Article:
Presentation on theme: "MOVEMENT Markonah : Honey buns, there’s something I wanted to ask you Markus: What, sweetie pie? Markonah: If you will marry me Markus: (pretending not."— Presentation transcript:
MOVEMENT Markonah : Honey buns, there’s something I wanted to ask you Markus: What, sweetie pie? Markonah: If you will marry me Markus: (pretending not to hear) What d’you say, darlin’? Markonah : Will you marry me?
PSRs are not enough for What did the child draw? The child draw something. (What was that something?) The child drew what? What did the child draw ?
X-Bar limitation It undergenerates, it does not produce all the possible grammatical sentences in a language. Chomsky (1957) proposes transformational rules. Transformations take the output of X-bar rules (and other transformations) and change them into different trees.
D-structure is then subject to the transformational rules :words around in the sentence.
Therefore: Movement processes turn out to be a central aspect of grammar in many languages and we will see many instances of it in today’s discussion. We will see the main theoretical considerations relating to movement processes and which play a role in the description of virtually all English sentences. We can see that it can be applied to a lot of linguistic phenomena.
Head to Head Movement In Chomskian grammar, we’ll look at 2 different transformations: Movement rules and Insertion rules. Movement rules move things around in the sentence. Insertion rules put something new into the sentence. the rules that move one head into another, called head-to head movement. These transformational rules will allow us to generate sentences like (1) and (2) above. X-bar theory by itself cannot produce these structures. see p. 241 There are 2 kinds of H to H Movement:
1. Verb Movement (V T) V → T movement: Move the head V to the head T. Verb raising parameter: V raise to T or T lowers to V. Since English is parameterized for affix lowering rather than verb raising, the inverse movement to French applies:
2. T Movement (T C) Its often called subject-aux inversion. In yes/no questions in English (questions that can be answered with either a yes or no), auxiliary verbs invert with their subject: a) You have squeezed the toilet paper. b) Have you squeezed the toilet paper? We claimed that subject-aux inversion is a special case of these question complementizers. English doesn’t have an overt (pronounced) question complementizer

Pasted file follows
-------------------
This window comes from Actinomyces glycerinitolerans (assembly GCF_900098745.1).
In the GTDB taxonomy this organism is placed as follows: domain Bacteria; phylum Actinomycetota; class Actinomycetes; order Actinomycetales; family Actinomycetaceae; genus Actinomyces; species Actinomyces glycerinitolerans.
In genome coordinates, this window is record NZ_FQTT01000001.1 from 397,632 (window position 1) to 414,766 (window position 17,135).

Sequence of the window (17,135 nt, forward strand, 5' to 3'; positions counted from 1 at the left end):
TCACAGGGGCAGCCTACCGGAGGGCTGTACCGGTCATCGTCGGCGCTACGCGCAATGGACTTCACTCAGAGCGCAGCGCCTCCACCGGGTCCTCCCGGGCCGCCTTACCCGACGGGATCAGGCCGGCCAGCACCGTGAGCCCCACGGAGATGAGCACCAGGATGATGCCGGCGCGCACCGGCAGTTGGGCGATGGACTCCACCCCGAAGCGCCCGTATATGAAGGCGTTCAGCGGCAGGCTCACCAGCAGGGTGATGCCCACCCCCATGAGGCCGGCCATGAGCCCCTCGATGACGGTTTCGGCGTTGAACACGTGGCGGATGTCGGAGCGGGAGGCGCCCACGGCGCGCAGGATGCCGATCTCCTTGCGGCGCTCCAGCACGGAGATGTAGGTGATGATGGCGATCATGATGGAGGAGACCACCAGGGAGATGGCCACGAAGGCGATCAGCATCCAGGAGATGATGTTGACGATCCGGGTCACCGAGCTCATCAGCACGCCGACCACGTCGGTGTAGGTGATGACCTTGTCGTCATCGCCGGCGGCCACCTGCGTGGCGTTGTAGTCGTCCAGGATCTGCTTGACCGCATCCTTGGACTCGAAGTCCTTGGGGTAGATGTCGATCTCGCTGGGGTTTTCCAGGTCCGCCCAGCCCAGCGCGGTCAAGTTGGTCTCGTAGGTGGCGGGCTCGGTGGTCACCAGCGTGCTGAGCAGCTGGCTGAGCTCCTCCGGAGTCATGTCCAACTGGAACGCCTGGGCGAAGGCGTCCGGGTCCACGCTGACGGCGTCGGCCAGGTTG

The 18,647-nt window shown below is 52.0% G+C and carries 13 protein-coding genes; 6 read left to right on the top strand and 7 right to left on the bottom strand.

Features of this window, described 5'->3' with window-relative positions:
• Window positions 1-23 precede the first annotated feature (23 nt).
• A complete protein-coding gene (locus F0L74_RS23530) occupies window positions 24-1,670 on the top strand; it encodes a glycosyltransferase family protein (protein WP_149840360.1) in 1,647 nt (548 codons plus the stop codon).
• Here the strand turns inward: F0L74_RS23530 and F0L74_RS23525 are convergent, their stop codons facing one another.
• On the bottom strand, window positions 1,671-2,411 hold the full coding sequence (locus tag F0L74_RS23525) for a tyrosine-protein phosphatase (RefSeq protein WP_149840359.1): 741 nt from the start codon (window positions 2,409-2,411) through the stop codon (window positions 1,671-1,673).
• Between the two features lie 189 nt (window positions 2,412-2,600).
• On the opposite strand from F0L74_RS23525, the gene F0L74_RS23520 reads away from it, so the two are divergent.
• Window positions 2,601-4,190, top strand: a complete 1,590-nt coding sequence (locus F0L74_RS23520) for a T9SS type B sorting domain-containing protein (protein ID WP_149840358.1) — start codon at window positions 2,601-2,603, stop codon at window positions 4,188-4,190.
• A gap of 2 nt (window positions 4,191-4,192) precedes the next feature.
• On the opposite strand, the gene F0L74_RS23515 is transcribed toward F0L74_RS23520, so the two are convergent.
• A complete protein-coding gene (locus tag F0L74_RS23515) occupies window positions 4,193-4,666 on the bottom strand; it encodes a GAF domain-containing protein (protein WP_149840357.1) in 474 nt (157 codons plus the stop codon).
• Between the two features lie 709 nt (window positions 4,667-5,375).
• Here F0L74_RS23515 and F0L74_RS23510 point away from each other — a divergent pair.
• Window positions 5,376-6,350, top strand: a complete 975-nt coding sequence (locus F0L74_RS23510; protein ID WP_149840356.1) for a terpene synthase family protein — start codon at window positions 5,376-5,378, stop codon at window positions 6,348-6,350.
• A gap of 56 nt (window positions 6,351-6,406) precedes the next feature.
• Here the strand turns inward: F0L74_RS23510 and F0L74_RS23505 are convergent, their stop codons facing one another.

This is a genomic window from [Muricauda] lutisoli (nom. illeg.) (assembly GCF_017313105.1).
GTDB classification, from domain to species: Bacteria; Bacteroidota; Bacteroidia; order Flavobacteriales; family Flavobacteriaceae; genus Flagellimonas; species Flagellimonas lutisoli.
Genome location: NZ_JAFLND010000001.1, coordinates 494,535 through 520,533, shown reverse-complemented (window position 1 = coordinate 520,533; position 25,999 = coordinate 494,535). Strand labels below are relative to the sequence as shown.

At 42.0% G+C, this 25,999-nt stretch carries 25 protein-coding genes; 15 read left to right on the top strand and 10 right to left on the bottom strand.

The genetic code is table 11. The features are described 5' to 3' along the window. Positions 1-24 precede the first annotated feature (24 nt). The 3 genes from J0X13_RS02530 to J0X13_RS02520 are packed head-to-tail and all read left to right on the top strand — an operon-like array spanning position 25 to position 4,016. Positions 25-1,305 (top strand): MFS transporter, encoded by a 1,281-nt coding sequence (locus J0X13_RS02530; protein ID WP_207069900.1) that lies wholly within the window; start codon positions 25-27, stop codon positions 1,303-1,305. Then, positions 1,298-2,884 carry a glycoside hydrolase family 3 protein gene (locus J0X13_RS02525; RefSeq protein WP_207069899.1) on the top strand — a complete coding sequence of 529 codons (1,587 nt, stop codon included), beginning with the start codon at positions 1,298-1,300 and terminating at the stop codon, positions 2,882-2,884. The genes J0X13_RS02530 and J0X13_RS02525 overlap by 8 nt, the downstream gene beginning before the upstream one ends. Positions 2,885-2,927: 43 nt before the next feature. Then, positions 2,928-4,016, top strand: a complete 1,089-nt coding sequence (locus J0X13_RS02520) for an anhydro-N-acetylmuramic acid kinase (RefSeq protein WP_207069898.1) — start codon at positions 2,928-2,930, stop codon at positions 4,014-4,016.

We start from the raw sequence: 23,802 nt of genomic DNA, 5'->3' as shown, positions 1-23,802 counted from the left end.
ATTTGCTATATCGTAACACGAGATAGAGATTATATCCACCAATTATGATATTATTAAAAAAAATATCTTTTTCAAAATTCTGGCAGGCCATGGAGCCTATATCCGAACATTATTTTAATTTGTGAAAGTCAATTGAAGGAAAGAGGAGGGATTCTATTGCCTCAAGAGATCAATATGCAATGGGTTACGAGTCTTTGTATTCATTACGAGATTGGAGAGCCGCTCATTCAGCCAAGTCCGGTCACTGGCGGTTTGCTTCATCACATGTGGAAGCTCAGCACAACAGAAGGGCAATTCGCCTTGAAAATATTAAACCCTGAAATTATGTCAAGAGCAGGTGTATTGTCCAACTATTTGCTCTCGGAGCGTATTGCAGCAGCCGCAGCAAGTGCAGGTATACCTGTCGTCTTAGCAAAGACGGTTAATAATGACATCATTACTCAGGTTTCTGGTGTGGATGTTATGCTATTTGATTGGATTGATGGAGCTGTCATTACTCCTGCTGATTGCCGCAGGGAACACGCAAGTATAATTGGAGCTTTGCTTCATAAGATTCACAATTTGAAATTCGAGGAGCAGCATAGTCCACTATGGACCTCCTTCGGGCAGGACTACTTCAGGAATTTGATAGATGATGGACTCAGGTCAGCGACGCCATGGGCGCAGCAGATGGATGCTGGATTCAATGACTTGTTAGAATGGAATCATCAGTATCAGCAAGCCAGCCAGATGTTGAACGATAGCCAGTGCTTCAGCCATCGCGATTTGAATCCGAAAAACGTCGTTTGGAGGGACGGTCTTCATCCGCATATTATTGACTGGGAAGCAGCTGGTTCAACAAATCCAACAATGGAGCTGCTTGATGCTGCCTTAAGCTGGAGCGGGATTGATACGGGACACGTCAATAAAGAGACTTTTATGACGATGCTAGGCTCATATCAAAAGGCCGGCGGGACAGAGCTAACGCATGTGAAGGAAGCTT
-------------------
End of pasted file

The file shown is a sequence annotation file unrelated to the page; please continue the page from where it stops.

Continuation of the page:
English employs a mechanism (which we now know is a transformation), that gives phonological content to that Ø[+Q] by moving T to it, around the subject:
Proofs: This kind of analysis is supported by the fact subject-aux inversion (T → C) is in strict complementary distribution with overt question complementizers as seen in the following embedded clauses: a) I asked,” have you squeezed the toilet paper?” b) I asked whether you have squeezed the toilet paper. c) *I asked whether have you squeezed the toilet paper.
Other Movements 1. the water was wasted 2. is this the end? 3. this conclusion, virtually no one has ever come to 4. the plans were released for the new car park
Passive Water was wasted (ex no 1). We might claim that in this case the object moves from object position into subject position:
Yes – No Questions Is this the end? Such questions typically involve subject–auxiliary inversion, in which the auxiliary verb and the subject appear to switch places.
Topicalization a process which moves an element interpreted as a topic to the front of the sentence. A topic is typically something that has already been mentioned before in a conversation, or can be interpreted as easily accessible in a conversation due to the context.
Extraposition A kind of movement which appears to split a constituent across the structure. Here, this PP is the complement of the noun; it appears to have been moved out of the subject DP into the final position.